Birth Story #13 Óttar Martin Norðfjörð
From Iceland, living in Spain
When did you become a father?
When my first son Oliver was born, 15th June 2018.
Was it a premeditated decision?
Very much so. My wife and me had actually been trying to have him for a few years before he decided to show up.
Did that waiting time affect you somehow as a couple?
Yes, it could of course get rather hard, but we never lost hope. Maybe it even made us stronger as a couple, because we were going through this together and the prospect of never being able to have a child was very real. In some corner of my mind, in some alternative universe, we’re still trying to conceive a child and sometimes I find myself thinking about that couple.
What is your approach to Fatherhood?
I don’t consider myself as having any special approach. First and foremost, I’m just myself. And I believe that children should be allowed to be children, with everything that entails. I’ll allow my boys to do pretty much everything they want to do, as long as it doesn’t harm themselves or anyone around them.
Could you tell us about the birth experiences your partner and you had?
We’ve got two sons. The second one is named Leo and was born on April 29th 2020, but the birth experiences couldn’t have been more different. My wife had a rather hard birth with Oliver, and I was present, while Leo came through C-section and I wasn’t allowed in the room because of Covid. But at the end of the day, the birth itself obviously isn’t the father’s show, the mother is the main star, although we men try to do everything we can to make the women’s experience slightly better with any kind of physical or mental support.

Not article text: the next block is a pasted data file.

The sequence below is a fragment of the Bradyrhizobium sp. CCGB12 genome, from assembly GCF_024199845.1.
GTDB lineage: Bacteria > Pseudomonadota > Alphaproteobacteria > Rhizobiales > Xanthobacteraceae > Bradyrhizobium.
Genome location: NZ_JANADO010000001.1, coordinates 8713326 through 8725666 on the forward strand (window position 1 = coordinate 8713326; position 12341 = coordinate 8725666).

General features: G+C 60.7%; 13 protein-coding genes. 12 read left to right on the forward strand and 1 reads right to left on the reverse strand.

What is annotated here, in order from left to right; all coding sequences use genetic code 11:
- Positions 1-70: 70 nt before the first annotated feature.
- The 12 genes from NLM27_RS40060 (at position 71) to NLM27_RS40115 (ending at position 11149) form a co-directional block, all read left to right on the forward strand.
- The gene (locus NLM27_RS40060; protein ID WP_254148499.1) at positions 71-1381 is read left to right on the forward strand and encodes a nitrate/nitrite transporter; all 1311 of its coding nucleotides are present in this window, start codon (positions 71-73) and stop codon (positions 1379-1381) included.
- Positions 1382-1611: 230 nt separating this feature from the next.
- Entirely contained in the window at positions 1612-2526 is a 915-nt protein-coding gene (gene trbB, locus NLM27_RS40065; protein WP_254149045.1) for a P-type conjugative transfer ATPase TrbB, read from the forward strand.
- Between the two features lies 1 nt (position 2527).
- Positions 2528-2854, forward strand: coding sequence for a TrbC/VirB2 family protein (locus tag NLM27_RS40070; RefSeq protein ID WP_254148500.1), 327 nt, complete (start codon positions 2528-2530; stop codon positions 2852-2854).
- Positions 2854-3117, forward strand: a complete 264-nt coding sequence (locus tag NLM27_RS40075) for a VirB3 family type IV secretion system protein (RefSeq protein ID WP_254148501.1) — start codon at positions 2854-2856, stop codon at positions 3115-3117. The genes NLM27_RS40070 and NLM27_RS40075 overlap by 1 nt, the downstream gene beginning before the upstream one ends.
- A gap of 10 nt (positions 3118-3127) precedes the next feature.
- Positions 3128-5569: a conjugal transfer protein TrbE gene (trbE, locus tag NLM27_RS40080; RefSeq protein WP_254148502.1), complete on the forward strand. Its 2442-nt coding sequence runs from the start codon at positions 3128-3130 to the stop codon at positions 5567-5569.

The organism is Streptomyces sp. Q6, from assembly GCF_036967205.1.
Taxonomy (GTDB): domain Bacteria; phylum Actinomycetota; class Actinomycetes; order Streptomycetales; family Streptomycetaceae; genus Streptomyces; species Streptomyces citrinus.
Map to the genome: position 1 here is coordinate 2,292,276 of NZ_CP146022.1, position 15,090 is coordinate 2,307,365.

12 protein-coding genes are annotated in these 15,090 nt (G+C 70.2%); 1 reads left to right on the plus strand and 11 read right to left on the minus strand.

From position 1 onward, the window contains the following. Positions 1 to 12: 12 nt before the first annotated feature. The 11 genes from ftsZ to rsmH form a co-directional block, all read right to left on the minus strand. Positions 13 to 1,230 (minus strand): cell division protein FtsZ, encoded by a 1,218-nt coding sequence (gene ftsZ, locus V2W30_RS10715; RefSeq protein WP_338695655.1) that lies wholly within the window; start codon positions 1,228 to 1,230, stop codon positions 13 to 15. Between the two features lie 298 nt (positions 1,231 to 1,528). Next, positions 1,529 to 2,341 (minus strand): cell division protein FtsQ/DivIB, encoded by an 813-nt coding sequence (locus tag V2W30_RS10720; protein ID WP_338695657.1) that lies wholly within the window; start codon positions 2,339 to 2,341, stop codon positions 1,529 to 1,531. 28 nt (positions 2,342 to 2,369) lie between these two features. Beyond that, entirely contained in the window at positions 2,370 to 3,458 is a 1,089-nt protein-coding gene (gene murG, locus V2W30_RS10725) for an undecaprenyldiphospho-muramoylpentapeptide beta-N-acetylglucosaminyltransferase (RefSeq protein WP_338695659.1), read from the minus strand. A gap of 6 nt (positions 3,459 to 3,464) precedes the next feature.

Was it ok for you not to be able to stand next to her in such a crucial moment?
Well, I didn’t know it at the time, because I had been told that I was allowed to be in the room. I had put on special protective clothes and was waiting outside in the hallway. A few minutes in, I started suspecting what was going on. Then all of a sudden, the doctors came out with my little boy, Leo, and placed him in my arms and left to attend to my wife. So him and me got a beautiful little moment there together. I’m not sad or anything like that, I was present when Oliver was born and it was different when Leo was born. I kind of like it that way.
Do you remember what you felt when you held your children for the first time?
I cried. It was one of the purest emotions I’ve ever experienced, a type of unfiltered happiness that I’m not sure I’ll ever feel again.
How were the postpartums? Were they different from each other?
My physical postpartums were pretty much the same. The only difference was suddenly navigating having two boys in the house instead of one. It’s my wife who had the real postpartum. The former one was quite bad, because she had a hard birth. I really admire her strength and courage in how she dealt with it. And with that mindset, she eventually got better. The second birth, via C-section, turned out to be a really good decision for us, because my wife had almost no real postpartum complications afterwards.
How was the transition from a family of 3 to 4? Would you say that the Covid-19 lockdown circumstances brought you stillness to assimilate the change?